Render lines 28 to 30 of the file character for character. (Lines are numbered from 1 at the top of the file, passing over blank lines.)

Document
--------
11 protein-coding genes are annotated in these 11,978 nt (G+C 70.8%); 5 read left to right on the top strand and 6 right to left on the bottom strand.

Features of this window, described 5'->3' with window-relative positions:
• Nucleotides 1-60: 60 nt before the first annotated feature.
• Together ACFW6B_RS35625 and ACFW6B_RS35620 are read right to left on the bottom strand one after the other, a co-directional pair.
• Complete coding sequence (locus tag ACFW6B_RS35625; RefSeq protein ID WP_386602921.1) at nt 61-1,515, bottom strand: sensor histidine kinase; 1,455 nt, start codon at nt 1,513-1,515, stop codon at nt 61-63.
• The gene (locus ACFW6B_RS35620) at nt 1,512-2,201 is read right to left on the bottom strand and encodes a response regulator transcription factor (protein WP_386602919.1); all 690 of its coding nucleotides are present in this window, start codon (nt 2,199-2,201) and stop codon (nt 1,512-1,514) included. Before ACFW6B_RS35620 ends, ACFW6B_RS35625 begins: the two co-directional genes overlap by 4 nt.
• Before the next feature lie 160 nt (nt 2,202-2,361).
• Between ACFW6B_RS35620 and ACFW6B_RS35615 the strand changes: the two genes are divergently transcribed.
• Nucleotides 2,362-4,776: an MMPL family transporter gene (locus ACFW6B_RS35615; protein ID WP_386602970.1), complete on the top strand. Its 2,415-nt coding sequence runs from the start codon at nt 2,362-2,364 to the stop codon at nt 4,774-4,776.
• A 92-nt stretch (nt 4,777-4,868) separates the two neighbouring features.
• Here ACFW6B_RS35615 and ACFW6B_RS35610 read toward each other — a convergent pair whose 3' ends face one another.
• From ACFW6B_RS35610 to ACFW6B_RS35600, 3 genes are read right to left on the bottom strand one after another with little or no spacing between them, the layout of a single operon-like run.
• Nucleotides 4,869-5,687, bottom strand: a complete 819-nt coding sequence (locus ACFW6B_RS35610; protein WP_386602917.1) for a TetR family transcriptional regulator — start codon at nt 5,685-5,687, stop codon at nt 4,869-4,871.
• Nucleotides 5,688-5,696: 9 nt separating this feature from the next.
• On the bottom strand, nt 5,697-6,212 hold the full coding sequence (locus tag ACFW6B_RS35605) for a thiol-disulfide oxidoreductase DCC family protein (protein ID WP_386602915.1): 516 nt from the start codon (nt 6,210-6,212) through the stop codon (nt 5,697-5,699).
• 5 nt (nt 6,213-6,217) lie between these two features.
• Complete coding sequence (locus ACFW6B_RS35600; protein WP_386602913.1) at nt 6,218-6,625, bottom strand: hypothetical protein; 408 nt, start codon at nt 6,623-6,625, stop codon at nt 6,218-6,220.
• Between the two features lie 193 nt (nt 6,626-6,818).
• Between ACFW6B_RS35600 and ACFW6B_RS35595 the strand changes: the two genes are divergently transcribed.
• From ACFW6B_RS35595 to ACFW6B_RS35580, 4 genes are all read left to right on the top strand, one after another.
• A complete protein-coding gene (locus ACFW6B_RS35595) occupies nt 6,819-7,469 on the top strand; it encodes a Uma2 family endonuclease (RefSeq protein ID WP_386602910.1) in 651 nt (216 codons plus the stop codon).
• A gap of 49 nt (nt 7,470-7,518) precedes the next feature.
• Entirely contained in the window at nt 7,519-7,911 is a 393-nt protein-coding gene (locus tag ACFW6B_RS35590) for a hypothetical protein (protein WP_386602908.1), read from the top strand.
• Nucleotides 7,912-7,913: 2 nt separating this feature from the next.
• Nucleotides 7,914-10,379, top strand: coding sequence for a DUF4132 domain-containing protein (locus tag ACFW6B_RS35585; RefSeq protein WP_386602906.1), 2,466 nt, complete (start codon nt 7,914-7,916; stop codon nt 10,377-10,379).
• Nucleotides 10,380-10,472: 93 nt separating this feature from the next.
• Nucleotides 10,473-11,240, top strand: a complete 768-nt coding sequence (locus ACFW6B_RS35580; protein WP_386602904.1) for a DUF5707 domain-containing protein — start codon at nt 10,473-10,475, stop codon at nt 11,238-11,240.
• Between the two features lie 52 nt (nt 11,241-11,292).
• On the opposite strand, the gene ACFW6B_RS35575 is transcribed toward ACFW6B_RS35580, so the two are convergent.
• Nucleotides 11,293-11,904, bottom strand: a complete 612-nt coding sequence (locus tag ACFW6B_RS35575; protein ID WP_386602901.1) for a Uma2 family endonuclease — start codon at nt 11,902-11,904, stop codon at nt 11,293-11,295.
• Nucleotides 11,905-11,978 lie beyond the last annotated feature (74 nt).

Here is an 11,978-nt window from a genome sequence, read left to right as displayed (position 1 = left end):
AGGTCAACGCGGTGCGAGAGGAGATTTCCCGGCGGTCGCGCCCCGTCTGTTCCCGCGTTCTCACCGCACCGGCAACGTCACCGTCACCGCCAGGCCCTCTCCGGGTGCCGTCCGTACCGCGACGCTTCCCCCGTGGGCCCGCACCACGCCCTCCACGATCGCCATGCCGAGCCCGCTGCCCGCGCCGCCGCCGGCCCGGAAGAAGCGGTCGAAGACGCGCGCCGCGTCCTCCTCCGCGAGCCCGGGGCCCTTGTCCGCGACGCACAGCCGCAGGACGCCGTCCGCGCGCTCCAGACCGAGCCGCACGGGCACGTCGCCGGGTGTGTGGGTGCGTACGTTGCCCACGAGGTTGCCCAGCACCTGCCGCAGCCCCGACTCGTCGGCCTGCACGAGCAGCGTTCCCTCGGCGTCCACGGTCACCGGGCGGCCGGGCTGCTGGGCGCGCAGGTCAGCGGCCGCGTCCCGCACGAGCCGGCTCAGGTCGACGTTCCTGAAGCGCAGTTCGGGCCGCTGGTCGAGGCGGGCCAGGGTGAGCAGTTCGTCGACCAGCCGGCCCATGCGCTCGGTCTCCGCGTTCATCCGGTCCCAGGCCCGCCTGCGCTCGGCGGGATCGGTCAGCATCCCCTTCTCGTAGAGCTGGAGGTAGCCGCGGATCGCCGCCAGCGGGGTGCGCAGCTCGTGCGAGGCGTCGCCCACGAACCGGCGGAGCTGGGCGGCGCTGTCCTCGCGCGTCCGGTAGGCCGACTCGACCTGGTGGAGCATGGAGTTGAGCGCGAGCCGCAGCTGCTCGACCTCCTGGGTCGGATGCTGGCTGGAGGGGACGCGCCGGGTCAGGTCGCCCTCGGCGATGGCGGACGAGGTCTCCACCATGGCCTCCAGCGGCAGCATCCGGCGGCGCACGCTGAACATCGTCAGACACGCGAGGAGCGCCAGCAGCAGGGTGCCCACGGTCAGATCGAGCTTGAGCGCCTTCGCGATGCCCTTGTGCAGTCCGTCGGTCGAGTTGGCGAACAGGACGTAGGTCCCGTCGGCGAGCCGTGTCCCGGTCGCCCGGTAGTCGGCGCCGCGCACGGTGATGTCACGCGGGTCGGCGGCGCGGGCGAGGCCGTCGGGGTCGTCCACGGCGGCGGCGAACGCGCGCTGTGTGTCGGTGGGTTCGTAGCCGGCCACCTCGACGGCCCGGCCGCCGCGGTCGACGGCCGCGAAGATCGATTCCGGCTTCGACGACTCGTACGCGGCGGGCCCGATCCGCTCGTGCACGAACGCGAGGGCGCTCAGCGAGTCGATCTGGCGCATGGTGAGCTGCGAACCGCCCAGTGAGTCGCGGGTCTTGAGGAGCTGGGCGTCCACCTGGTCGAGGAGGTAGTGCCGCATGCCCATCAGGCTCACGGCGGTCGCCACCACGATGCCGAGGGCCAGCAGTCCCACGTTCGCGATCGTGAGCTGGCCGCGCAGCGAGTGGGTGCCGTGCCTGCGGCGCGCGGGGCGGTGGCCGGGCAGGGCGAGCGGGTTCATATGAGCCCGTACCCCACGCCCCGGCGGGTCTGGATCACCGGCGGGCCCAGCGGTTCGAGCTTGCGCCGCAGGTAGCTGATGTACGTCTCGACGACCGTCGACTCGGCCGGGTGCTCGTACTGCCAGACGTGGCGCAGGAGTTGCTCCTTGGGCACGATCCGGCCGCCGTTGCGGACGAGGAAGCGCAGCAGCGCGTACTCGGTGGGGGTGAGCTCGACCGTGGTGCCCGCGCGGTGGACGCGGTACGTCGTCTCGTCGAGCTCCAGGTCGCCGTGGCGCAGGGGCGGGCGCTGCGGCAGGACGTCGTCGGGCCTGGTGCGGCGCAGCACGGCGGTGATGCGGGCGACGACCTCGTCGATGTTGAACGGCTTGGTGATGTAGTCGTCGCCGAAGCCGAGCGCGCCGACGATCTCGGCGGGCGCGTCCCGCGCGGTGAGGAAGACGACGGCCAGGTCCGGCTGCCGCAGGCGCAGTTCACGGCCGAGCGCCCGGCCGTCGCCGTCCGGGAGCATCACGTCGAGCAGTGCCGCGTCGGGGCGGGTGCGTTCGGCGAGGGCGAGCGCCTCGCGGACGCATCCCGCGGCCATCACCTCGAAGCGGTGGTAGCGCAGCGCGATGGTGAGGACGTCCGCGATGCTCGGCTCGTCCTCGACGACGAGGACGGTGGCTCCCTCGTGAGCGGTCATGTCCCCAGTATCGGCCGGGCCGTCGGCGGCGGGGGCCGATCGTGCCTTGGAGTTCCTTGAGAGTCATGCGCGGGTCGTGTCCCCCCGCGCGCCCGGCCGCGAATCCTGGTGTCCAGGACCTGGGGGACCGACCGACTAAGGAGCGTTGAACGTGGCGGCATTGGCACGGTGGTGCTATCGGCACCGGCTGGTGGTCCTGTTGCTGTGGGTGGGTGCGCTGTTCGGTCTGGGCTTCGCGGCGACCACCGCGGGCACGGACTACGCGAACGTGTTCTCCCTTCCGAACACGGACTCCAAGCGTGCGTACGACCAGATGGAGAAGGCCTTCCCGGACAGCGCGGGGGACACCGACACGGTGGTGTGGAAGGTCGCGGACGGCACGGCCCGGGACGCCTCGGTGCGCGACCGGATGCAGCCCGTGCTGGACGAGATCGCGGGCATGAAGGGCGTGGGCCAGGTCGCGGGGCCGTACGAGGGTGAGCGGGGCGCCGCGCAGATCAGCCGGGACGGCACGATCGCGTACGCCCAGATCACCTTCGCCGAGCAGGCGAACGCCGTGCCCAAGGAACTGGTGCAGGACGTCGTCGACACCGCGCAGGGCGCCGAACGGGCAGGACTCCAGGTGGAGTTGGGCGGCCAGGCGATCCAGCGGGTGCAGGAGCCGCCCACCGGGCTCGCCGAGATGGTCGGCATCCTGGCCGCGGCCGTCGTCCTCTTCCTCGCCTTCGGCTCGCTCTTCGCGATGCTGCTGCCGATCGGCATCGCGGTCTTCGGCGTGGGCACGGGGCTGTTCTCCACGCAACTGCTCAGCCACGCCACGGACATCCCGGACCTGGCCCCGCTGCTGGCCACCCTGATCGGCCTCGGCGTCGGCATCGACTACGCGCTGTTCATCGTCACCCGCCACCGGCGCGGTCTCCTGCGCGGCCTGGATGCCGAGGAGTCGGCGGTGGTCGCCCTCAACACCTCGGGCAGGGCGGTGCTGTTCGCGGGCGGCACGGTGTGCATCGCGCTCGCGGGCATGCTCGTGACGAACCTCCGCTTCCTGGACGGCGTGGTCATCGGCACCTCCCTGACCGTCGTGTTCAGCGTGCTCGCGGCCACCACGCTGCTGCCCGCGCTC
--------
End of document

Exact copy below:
• Between the two features lie 52 nt (nt 11,241-11,292).
• On the opposite strand, the gene ACFW6B_RS35575 is transcribed toward ACFW6B_RS35580, so the two are convergent.
• Nucleotides 11,293-11,904, bottom strand: a complete 612-nt coding sequence (locus tag ACFW6B_RS35575; protein ID WP_386602901.1) for a Uma2 family endonuclease — start codon at nt 11,902-11,904, stop codon at nt 11,293-11,295.